Breed behavior profiles were obtained by a method that was quantitative and free of personal biases. The profiles concerned 13 traits, eg, excitability, snapping at children, watchdog barking, and affection demand, which are of interest to people wanting dogs as pets. Authorities for the development of the profiles were 48 small animal veterinarians and 48 obedience judges, randomly selected from directories so as to represent equally men and women, and eastern, central, and western geographic regions of the United States. Each authority was asked to rank on each of the behavioral traits a list of 7 breeds chosen randomly from a list of 56 breeds. The data were analyzed in a custom-designed computer program that pooled the data and then ranked all 56 breeds on the basis of the 13 traits. The results indicated that some behavioral traits discriminate between breeds better than others. An examination of sample profiles indicated the feasibility of developing a statistically meaningful behavioral profile that integrates comparative rankings of several authorities balanced as to representation of geographic location, sex, and type of experience with dogs.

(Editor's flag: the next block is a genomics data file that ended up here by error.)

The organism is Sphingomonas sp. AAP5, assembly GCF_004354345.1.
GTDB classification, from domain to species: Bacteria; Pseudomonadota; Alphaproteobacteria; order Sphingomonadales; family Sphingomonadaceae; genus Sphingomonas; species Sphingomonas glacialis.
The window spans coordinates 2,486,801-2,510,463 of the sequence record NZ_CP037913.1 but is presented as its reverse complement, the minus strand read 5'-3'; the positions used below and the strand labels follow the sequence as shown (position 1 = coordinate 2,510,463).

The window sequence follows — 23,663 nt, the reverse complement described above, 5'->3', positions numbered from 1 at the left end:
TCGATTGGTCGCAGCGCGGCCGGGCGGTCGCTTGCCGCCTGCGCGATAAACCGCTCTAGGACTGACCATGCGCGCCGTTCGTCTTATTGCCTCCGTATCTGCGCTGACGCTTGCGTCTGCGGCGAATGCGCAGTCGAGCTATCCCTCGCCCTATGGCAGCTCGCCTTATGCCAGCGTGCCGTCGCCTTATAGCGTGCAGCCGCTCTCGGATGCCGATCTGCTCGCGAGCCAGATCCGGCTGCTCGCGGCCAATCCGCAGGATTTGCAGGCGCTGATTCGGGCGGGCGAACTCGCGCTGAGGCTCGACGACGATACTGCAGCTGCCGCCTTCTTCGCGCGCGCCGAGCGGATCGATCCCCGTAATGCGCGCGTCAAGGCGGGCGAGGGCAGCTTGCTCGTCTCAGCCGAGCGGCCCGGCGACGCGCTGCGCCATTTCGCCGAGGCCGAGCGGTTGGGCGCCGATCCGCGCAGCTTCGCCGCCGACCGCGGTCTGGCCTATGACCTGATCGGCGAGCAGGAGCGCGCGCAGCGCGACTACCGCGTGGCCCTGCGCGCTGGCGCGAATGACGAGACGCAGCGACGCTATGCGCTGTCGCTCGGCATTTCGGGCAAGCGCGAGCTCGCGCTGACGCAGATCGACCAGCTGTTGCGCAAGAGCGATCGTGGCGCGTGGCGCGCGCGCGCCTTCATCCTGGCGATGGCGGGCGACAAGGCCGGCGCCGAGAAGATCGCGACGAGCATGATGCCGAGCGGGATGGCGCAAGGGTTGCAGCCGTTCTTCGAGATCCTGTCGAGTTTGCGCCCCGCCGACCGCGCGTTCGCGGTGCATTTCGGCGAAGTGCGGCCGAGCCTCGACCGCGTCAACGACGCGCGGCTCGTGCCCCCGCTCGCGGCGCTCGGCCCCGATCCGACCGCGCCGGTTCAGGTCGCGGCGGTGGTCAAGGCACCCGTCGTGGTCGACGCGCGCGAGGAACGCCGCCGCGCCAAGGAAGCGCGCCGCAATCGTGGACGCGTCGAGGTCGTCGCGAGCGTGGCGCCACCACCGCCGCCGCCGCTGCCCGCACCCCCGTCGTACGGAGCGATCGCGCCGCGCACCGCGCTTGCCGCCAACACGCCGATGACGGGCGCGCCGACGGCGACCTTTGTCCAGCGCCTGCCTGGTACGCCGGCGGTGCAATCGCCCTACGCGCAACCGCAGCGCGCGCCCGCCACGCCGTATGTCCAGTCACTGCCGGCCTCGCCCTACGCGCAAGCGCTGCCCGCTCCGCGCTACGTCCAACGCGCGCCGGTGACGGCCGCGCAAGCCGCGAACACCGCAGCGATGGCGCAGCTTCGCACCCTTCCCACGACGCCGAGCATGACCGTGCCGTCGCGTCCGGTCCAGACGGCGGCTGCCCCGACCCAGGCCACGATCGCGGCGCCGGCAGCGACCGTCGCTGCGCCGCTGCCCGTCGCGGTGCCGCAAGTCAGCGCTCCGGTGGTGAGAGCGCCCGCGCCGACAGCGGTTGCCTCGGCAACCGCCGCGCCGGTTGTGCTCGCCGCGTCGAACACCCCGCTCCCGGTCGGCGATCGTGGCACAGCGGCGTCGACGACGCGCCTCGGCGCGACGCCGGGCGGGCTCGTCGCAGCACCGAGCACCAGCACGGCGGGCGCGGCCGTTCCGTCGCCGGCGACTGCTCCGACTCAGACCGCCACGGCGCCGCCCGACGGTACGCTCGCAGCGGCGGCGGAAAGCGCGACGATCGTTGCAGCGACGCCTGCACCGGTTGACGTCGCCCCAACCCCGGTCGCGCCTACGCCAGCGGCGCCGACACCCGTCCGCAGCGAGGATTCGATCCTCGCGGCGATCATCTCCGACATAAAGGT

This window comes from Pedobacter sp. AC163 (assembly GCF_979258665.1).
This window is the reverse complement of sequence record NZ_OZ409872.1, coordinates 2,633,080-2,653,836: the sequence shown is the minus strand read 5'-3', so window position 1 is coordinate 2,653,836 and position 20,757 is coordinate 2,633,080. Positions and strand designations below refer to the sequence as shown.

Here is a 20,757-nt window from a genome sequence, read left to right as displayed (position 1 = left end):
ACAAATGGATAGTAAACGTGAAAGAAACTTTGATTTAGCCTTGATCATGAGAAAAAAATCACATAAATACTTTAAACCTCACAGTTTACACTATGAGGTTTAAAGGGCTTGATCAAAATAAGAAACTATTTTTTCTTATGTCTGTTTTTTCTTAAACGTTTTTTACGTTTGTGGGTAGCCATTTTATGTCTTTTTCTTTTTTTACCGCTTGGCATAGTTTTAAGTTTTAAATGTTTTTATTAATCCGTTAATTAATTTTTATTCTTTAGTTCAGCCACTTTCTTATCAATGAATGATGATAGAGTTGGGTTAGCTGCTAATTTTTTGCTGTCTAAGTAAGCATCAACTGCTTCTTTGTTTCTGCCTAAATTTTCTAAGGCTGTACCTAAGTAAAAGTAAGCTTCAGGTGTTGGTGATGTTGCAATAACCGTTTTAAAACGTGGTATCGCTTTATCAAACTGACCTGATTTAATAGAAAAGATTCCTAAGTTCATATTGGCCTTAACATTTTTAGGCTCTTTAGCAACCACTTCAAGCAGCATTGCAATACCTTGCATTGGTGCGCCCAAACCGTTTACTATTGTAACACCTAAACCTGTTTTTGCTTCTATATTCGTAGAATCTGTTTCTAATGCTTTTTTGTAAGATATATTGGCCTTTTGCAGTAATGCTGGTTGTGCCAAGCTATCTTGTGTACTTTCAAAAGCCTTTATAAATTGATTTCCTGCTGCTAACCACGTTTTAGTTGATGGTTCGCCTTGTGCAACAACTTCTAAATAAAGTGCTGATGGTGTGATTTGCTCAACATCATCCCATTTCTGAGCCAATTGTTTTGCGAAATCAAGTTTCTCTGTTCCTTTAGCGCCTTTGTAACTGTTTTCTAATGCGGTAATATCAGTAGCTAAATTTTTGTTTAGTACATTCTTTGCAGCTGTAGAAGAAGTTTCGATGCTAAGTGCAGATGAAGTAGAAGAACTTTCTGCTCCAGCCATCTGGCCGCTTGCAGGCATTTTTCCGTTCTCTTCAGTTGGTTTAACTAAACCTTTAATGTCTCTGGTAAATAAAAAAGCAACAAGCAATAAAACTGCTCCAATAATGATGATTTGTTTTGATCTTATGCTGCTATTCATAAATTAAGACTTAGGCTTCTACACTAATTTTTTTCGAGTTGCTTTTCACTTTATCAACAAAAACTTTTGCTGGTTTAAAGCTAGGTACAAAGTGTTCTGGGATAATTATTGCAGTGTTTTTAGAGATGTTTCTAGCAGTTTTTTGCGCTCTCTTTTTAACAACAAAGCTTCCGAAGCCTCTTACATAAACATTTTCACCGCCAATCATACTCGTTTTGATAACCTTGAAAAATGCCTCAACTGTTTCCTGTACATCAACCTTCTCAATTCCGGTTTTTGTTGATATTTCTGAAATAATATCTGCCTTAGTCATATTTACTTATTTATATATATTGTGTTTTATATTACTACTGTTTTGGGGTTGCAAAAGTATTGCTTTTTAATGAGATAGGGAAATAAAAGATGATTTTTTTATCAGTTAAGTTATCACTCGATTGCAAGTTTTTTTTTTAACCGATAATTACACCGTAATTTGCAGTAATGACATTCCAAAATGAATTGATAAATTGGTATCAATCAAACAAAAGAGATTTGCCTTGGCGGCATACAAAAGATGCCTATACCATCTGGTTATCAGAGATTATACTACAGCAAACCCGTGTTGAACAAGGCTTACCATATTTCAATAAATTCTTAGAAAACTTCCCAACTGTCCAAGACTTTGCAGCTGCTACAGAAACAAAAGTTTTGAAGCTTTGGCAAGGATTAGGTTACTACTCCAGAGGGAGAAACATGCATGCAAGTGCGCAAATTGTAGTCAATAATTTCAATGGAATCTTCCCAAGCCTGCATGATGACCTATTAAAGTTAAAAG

|Original language||English (US)|
|Number of pages||6|
|Journal||Journal of the American Veterinary Medical Association|
|State||Published - Jun 1 1985|
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